September 2018 has been one of the busiest month’s for Slipstreamers on record. Collectively, we have been all over the country racing, crossing, time trialling, mountain biking, holidaying with bikes in amazing settings, started our club championships and track sessions, hanging out with celebrities, and stopped wearing shorts to return to school and/or work after a long hot summer. So, could we fit something else in? Of course we can – that’s how we roll.
The club was approached by Keith Reed, British Cycling Go-Ride Coach South, to see if there was any possibility that we could provide riders to act as competition for the UK Invictus Games Cycling Squad. Keith, as well as his Go-Ride role, is the UK squad’s coach and was instrumental in establishing the Charlotteville Rascals cycling club in Guildford. We was running a two day training camp and wanted some Slipstreamers and Charlotteville riders to be on site at Hillingdon for a 18:00 prompt start to take part in some activities.
For those that may not know, Invictus Games is the brainchild of Prince Harry to help rehabilitate ex-servicemen and women that have been physically or mentally wounded or whom have been injured or become long term sick. The games is multi-sport, and the Cycling Squad is just one arm of the total UK Team. In October, the squad fly to Sydney in Australia to compete against athletes on the international stage between October 20th and 27th. Hillingdon at 6pm? After school/work? For the chance to ride our bikes? – Sure Keith. Sign us up!
The two day training camp started at 09:00 on the Monday, and because of a few logistical challenges, I made myself available to help open up the circuit, make the tea, clean up the first minor casualty of the day, get signs out and just be around if anything needed doing. I have know Keith for over 10 years, but have never actually coached with him so this was a great opportunity to get involved. The morning opened with all riders getting familiar with the World Class Warm-Up and the benefit of doing so was driven home before any circuit work started. At this point it is worth noting that there was a range of athlete’s machines available. For instance, recumbent (where you lie on your back) tricycles and hand-driven tricycles were out in force, plus what the athletes call “uprights”, which to you and I are standard bicycles. The “upright” riders in some cases also had Time Trial specific bikes to work worth. All riders were incredibly proud of their equipment, and were more than happy to discuss modifications they had had made, and also how funding (and also lack of funding) carved out decisions over equipment for them.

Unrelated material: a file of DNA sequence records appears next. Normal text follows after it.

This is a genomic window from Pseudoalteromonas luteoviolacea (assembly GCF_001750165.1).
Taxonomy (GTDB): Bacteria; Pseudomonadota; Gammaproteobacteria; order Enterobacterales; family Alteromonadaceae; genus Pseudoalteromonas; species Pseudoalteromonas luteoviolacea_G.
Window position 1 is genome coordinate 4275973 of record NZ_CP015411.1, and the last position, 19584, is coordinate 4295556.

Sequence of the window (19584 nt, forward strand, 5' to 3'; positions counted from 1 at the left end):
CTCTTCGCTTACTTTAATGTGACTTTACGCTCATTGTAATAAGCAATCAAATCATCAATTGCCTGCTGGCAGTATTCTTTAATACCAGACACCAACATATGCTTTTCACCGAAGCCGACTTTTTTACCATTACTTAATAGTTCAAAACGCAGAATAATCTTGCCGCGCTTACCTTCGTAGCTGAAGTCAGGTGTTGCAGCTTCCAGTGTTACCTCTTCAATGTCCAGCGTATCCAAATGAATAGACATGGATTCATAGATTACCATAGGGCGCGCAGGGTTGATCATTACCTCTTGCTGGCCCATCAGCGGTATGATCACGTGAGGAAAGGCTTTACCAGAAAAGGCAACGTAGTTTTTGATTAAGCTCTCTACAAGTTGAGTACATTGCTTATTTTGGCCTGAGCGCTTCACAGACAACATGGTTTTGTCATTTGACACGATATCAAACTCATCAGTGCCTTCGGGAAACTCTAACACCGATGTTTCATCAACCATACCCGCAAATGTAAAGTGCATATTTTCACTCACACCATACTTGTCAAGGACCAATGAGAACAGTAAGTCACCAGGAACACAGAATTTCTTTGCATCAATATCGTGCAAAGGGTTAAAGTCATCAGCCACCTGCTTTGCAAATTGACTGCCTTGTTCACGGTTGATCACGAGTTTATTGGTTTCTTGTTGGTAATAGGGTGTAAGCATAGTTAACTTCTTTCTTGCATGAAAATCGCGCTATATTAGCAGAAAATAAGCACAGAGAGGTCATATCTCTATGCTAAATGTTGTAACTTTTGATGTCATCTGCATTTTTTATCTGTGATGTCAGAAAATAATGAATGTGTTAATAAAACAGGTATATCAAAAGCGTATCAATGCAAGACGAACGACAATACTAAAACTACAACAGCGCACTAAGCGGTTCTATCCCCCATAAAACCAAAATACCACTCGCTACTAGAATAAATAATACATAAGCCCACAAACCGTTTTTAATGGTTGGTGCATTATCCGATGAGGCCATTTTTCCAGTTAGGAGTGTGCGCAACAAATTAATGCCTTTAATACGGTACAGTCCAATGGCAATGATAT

After practising and repeating certain skills elements and benchmark tests, we got the opportunity to talk about the arrival of the “expert riders” that Slipstreamers was providing later that evening. Chatting with many it was evident that cycling had not always been their choice of sport, and one which circumstance had chosen for them. For many, where running had been their sport they were coming to cycling without either the foundation skills or the opportunity to ride in large bunch events. The excitement was beginning to mount….
Just after 17:00 volunteer riders started to show up. Some arrived with drivers, some riding to the circuit on their own. Lia even came straight from school, and borrowed a circuit bike so that she could take part. Great to see ex-Slipstreamers Tom Portsmouth and Ieuan Woods (along with frequent visitor Lewis Haller) come along as part of the Charlotteville riders. Of course, this was a free-of-charge event, so admin was at a minimum, so we hit the deadline with 10 minutes to spare to be ready to ride. The circuit had been double booked in the evening – Hillingdon Triathletes were arriving to race in their duathlon series. A bit of friendly negotiation was needed to carve up the circuit appropriately so we could all share!
Keith gave his briefing, and the session was started. Kicked off with some bunch work at a progressively higher pace gave the male athletes an excellent workout. Our riders on their youth restricted gearing were spinning like spinning things, but able to generate enough power and use their skills to provide the desired level of competition. The female riders made their own group, and was an absolute delight to hear our ladies pass on information about the racing line, tactical positioning and bike handling. Moving to the top circuit, Keith put on a highly combative Elimination Race – the atmosphere was electric as all riders, parents and helpers sat and chatted in the dimming summer sun as it started its descent behind Sainsbury’s. Afterwards we made our way back to the clubhouse, for debrief and lots and lots of thank-yous.
The following day I had chance to talk to the riders about what they had learned, and a nice touch was that Toby had filmed a lot of the riding on his Go-Pro. Being able to show the riders how the young riders are so well drilled in skills, especially cornering, that they are able to slice into turns without many of the small corrections that our guests were making. This visual analysis was key in showing what the Gold Standard looks like and gave them something to learn from. Also, by reaffirming the message that “Practice Makes Permanent”, something that resonates with ex-service personnel greatly, helped give them targets to work for.
Everyone was so grateful for the time that was given by the two clubs, and our hospitality was greatly appreciated. Keith is very open to using Hillingdon for future training camps, so we look forward to being able to build on this for future years. The BBC were in attendance most of day one, filming the background interviews for when the actual competition is shown on TV in October. We wish all the UK Invictus Cycling Squad all the best for the games – and a big thank you to them for letting us share a part of their amazing journey.